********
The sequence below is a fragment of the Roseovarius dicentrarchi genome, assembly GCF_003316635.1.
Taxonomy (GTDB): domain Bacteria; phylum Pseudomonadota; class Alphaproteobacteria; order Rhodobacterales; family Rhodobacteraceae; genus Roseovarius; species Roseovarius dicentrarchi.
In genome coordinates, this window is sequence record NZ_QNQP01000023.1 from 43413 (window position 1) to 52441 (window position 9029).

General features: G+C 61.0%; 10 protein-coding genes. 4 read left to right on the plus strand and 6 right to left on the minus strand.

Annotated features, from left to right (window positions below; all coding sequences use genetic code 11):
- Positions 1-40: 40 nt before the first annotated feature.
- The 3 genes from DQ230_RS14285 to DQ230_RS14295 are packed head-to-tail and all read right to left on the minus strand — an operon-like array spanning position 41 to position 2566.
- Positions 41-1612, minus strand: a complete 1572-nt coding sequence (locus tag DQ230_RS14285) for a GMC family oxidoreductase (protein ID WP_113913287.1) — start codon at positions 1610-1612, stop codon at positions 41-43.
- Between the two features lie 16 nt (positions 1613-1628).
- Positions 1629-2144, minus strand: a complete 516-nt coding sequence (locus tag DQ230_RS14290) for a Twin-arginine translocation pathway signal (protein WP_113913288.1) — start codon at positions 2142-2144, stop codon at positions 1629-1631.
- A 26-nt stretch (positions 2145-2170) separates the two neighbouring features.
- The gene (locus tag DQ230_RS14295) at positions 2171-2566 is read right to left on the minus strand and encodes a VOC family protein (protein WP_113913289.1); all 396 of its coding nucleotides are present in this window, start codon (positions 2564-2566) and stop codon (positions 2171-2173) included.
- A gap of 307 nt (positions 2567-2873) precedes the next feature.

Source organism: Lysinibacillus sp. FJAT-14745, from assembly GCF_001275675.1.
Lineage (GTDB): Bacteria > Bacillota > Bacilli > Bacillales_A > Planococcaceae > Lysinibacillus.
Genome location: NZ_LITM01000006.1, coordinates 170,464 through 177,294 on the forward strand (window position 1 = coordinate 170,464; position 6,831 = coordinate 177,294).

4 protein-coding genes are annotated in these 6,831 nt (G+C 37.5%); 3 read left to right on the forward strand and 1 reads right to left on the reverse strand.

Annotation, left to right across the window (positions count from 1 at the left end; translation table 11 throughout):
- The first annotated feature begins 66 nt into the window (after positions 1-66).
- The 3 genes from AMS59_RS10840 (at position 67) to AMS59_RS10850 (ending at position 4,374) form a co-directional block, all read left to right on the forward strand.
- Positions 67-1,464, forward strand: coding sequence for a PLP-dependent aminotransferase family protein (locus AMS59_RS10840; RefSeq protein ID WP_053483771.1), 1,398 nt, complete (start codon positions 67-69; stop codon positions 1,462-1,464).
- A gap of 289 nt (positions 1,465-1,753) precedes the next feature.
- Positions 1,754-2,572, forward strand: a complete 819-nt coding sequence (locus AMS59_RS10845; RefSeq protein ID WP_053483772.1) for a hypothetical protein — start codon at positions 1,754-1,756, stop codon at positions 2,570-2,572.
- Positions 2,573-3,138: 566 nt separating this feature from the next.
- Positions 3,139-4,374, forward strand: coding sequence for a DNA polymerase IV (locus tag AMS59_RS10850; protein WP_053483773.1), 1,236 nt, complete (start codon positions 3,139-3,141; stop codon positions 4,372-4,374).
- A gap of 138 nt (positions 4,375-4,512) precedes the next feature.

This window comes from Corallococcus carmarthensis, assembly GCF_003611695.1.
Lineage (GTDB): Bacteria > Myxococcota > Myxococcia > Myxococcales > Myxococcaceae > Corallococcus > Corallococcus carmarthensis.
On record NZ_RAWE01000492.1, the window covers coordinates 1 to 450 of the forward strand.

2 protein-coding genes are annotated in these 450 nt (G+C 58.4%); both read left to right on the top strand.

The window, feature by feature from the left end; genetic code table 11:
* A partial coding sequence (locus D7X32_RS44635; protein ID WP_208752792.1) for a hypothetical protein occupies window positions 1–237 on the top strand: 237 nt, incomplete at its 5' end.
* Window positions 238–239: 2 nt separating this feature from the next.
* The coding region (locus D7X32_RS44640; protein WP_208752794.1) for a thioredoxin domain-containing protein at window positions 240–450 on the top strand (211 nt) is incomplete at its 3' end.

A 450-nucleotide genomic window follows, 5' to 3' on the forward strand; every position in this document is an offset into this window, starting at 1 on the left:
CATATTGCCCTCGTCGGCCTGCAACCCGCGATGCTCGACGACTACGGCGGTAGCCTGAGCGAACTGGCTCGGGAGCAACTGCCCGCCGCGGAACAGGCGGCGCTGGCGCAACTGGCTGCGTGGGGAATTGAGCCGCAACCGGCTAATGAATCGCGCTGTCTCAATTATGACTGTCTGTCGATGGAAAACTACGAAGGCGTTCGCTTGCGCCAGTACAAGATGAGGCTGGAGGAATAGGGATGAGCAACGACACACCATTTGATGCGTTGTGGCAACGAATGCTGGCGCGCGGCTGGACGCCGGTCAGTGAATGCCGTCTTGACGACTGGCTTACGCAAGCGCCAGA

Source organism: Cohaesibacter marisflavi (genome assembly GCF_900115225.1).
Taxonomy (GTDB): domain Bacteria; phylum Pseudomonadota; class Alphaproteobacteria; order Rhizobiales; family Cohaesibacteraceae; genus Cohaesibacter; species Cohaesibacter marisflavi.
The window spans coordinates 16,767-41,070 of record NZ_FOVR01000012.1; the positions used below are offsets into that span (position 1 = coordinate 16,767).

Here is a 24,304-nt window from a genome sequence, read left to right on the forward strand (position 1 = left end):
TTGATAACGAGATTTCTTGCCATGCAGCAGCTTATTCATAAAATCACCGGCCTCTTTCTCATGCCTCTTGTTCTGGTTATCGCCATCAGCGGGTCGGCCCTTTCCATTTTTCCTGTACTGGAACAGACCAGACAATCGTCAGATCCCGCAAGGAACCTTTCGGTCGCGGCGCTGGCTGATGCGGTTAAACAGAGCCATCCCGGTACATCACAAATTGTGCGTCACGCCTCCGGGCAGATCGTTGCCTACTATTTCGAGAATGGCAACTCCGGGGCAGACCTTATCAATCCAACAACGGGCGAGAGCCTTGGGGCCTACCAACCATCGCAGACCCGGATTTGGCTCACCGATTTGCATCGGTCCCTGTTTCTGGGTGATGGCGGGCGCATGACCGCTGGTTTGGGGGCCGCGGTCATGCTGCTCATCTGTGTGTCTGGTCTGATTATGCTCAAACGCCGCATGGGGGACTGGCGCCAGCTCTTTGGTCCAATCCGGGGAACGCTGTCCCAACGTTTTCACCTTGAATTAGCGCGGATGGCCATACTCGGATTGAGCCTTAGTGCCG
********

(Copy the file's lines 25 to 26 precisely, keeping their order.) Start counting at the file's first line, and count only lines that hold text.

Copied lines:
- Positions 3,139-4,374, forward strand: coding sequence for a DNA polymerase IV (locus tag AMS59_RS10850; protein WP_053483773.1), 1,236 nt, complete (start codon positions 3,139-3,141; stop codon positions 4,372-4,374).
- A gap of 138 nt (positions 4,375-4,512) precedes the next feature.